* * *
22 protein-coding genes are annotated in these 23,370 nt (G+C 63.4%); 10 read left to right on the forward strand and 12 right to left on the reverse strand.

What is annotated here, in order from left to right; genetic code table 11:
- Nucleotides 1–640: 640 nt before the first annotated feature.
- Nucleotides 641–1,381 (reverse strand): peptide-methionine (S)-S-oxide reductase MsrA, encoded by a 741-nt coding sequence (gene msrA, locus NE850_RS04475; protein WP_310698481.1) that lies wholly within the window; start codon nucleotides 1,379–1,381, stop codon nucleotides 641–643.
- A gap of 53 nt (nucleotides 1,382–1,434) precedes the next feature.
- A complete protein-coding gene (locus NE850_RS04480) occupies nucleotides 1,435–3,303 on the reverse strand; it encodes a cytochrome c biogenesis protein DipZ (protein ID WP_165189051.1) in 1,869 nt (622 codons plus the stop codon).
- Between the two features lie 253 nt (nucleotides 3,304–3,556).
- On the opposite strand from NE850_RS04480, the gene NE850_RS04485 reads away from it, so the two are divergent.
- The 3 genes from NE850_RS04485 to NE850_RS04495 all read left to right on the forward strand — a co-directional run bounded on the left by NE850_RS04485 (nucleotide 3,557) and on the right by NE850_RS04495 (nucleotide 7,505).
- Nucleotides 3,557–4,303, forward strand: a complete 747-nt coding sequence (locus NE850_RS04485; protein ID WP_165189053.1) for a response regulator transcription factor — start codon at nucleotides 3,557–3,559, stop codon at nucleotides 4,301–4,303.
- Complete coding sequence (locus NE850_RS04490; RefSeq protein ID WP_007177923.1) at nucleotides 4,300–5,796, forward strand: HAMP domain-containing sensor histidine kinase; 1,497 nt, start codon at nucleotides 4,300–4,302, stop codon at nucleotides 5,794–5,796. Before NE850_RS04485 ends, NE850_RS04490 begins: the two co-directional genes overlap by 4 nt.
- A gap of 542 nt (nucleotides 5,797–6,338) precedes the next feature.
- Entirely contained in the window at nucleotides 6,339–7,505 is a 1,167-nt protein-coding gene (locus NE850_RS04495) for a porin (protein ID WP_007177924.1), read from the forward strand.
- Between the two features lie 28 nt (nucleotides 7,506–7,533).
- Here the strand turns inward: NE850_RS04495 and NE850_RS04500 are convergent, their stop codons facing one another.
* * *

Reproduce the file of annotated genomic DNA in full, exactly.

22 protein-coding genes are annotated in these 23,370 nt (G+C 63.4%); 10 read left to right on the forward strand and 12 right to left on the reverse strand.

What is annotated here, in order from left to right; genetic code table 11:
- Nucleotides 1–640: 640 nt before the first annotated feature.
- Nucleotides 641–1,381 (reverse strand): peptide-methionine (S)-S-oxide reductase MsrA, encoded by a 741-nt coding sequence (gene msrA, locus NE850_RS04475; protein WP_310698481.1) that lies wholly within the window; start codon nucleotides 1,379–1,381, stop codon nucleotides 641–643.
- A gap of 53 nt (nucleotides 1,382–1,434) precedes the next feature.
- A complete protein-coding gene (locus NE850_RS04480) occupies nucleotides 1,435–3,303 on the reverse strand; it encodes a cytochrome c biogenesis protein DipZ (protein ID WP_165189051.1) in 1,869 nt (622 codons plus the stop codon).
- Between the two features lie 253 nt (nucleotides 3,304–3,556).
- On the opposite strand from NE850_RS04480, the gene NE850_RS04485 reads away from it, so the two are divergent.
- The 3 genes from NE850_RS04485 to NE850_RS04495 all read left to right on the forward strand — a co-directional run bounded on the left by NE850_RS04485 (nucleotide 3,557) and on the right by NE850_RS04495 (nucleotide 7,505).
- Nucleotides 3,557–4,303, forward strand: a complete 747-nt coding sequence (locus NE850_RS04485; protein ID WP_165189053.1) for a response regulator transcription factor — start codon at nucleotides 3,557–3,559, stop codon at nucleotides 4,301–4,303.
- Complete coding sequence (locus NE850_RS04490; RefSeq protein ID WP_007177923.1) at nucleotides 4,300–5,796, forward strand: HAMP domain-containing sensor histidine kinase; 1,497 nt, start codon at nucleotides 4,300–4,302, stop codon at nucleotides 5,794–5,796. Before NE850_RS04485 ends, NE850_RS04490 begins: the two co-directional genes overlap by 4 nt.
- A gap of 542 nt (nucleotides 5,797–6,338) precedes the next feature.
- Entirely contained in the window at nucleotides 6,339–7,505 is a 1,167-nt protein-coding gene (locus NE850_RS04495) for a porin (protein ID WP_007177924.1), read from the forward strand.
- Between the two features lie 28 nt (nucleotides 7,506–7,533).
- Here the strand turns inward: NE850_RS04495 and NE850_RS04500 are convergent, their stop codons facing one another.